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Pope Sends Strong Message to US Catholics After Floyd Death


In this June 1, 2020, photo provided by the Catholic Diocese of El Paso, Bishop Mark Seitz, center, kneels with other demonstrators at Memorial Park holding a Black Lives Matter sign in El Paso, Texas. (Fernie Ceniceros/Catholic Diocese of El Paso via AP)
Pope Sends Strong Message to US Catholics After Floyd Death
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Pope Francis called George Floyd by name two times in a speech last week. And he offered support to an American religious leader who knelt in prayer during a Black Lives Matter protest.

Normally, the Vatican government might have shown a less direct reaction to killings by police officers and protests against racism and police abuse. But the intense support for the protests clearly signals where the Vatican wants American Catholics to stand before the November election in the United States.

Anthea Butler is a presidential visiting fellow at Yale Divinity School, a religious school of Yale University in Connecticut. She said Pope Francis “wants to send a very clear message” to Catholics who support President Donald Trump that “this is just as much an issue as abortion is."

Butler, who is African American, said the Vatican is telling Catholics “to pay attention to the racism that is happening and the racism that is in your own church in America.”

The Vatican has long spoken out about racial injustice. And popes dating to Paul VI have voiced support for the civil rights movement in the U.S. and Martin Luther King Jr.’s message of nonviolent protest. Francis spoke King’s words at length during his historic speech to the U.S. Congress in 2015. He also met with King’s daughter, as the pope before him had done.

Alberto Melloni is a church historian in Bologna, Italy. He said the attention that Francis and the Vatican have given to Floyd’s killing is unusual. It suggests it is a planned message aimed at Catholic churches in the U.S. that the Pope has long criticized for its political and ideological partisanship.

During his speech, the pope said, “We cannot close our eyes to any form of racism or exclusion,” while acting as if we are defending the value of every human life.

Francis has been unhappy that the American church is “obsessed” with abortion, birth control and gay marriage while ignoring church’s teachings on racism, immigration and poverty. And U.S. President Donald Trump is reaching out to Catholic voters with his anti-abortion policies.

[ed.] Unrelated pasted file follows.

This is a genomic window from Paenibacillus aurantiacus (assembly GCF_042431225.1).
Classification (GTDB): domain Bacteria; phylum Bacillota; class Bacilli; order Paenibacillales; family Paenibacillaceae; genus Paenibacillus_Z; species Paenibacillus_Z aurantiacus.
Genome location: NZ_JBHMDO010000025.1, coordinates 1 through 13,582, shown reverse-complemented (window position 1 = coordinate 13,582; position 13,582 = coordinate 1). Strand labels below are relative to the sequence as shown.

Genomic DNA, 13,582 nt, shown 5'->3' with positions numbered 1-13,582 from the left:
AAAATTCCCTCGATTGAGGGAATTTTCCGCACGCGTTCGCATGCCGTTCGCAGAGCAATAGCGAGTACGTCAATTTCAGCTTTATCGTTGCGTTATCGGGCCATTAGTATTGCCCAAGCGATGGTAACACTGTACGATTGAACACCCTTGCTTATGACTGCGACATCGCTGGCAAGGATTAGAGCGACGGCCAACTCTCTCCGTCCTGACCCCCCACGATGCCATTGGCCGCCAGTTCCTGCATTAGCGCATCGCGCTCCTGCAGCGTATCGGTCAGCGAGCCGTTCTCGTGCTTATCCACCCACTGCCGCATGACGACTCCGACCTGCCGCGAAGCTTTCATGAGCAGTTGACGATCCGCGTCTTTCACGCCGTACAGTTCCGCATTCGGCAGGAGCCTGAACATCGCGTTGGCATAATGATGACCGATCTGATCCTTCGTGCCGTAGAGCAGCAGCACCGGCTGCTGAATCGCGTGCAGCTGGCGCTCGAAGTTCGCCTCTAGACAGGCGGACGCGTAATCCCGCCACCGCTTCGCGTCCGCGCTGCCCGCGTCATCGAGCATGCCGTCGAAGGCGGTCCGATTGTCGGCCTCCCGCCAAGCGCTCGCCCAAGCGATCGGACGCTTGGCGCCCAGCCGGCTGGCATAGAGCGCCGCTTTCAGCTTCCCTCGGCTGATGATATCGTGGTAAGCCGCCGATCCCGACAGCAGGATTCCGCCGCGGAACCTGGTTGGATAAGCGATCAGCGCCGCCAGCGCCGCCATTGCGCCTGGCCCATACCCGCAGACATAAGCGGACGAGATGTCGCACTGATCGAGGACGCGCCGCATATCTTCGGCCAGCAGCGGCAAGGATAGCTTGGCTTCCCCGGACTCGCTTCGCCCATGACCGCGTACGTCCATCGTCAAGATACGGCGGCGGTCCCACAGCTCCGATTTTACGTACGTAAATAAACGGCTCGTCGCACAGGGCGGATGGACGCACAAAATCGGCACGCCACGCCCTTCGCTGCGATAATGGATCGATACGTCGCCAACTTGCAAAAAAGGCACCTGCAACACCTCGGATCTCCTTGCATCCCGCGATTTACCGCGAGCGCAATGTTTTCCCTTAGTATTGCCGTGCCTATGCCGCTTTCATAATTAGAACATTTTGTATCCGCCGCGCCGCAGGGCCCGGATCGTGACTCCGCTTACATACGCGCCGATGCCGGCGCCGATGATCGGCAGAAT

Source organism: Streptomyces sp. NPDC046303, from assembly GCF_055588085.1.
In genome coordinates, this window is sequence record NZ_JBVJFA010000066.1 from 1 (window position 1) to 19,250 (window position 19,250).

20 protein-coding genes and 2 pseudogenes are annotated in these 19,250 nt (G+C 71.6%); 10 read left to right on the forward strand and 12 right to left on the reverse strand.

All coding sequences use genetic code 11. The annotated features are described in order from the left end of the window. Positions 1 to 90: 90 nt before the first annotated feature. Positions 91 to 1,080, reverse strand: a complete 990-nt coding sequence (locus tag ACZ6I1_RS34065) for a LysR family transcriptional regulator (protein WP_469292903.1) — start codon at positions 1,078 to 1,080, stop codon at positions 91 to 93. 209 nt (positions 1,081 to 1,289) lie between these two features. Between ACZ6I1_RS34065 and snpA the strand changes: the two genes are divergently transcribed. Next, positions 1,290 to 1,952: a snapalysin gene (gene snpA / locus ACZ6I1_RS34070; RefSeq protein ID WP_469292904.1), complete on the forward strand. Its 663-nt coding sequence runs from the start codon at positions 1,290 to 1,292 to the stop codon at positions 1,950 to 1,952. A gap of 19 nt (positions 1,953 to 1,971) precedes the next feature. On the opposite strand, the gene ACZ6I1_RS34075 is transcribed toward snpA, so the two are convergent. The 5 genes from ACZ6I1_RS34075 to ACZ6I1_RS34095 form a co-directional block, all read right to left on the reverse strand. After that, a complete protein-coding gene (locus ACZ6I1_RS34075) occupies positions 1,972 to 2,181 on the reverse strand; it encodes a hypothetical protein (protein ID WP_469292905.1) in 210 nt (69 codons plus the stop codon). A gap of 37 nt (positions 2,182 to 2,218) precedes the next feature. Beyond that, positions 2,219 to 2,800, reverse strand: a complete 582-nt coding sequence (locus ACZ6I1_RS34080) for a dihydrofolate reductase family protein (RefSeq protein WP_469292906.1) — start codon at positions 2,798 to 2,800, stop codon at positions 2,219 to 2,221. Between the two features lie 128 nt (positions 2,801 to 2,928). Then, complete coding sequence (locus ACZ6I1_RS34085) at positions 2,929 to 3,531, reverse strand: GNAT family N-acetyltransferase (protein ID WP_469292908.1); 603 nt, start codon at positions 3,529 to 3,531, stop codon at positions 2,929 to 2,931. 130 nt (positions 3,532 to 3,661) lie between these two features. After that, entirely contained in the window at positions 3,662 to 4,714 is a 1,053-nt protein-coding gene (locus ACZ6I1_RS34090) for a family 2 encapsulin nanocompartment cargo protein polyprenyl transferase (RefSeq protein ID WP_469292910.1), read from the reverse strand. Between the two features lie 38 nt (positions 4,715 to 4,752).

The Pope spoke out after Trump had his picture taken in front of an Episcopal church near the White House. The picture happened after law enforcement had used tear gas to push protesters away from a nearby park.

A day later, the highest-ranking African American bishop in the U.S., Wilton Gregory of Washington, D.C., denounced Trump’s visit at a religious place honoring St. John Paul II.

Last week, the pope called Bishop Mark Seitz of El Paso, Texas after seeing a picture of Seitz kneeling in prayer at a Black Lives Matter protest. Seitz has also taken a leadership role in demanding fair treatment for migrants attempting to cross the southern U.S. border, a cause Francis supports.

The Vatican would likely not want to be viewed as choosing sides before the U.S. election. But Francis was not alone in making the Vatican’s views known.

The Vatican City newspaper, L’Osservatore Romano, had three Floyd-related stories on its front cover last Sunday. They were about peaceful protests, aggressive policing methods and injustices suffered by black Americans.

Natalia Imperatori-Lee is a professor of religious studies at Manhattan College in New York. She told the Associated Press that the Vatican’s message is having an effect on American Catholics.

A poll from a religion research organization last week found a sharp drop between this and last year in the percentage of white Catholics with a high opinion of Trump. It was at 37 percent near the end of May 2020 compared with 49 percent across 2019.

Imperatori-Lee said the test will be if Catholic religious leaders are still speaking publicly about racism six months from now and what happens when Catholics vote in November.

I’m Anna Matteo.

The Associated Press reported this story. Alice Bryant adapted it for Learning English.

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Words in This Story

kneel - v. to move your body so that one or both of your knees are on the floor or ground

fellow - b. an advanced student at a university who is given money to pay for food, housing and other things

abortion - n. a medical procedure used to end a pregnancy and cause the death of the fetus

church - n. A building that is used for Christian religious services

partisanship - n. The act of strongly supporting a particular leader, group, or cause

poll - n. an activity in which many people are asked questions to get information about what most people think about something

obsessed - adj. to think and talk about someone or something too much

bishop - n. a Christian official who is ranked higher than a priest and usually in charge of church matters in a geographical area

migrant - n. a person who goes from one place to another, especially to find work

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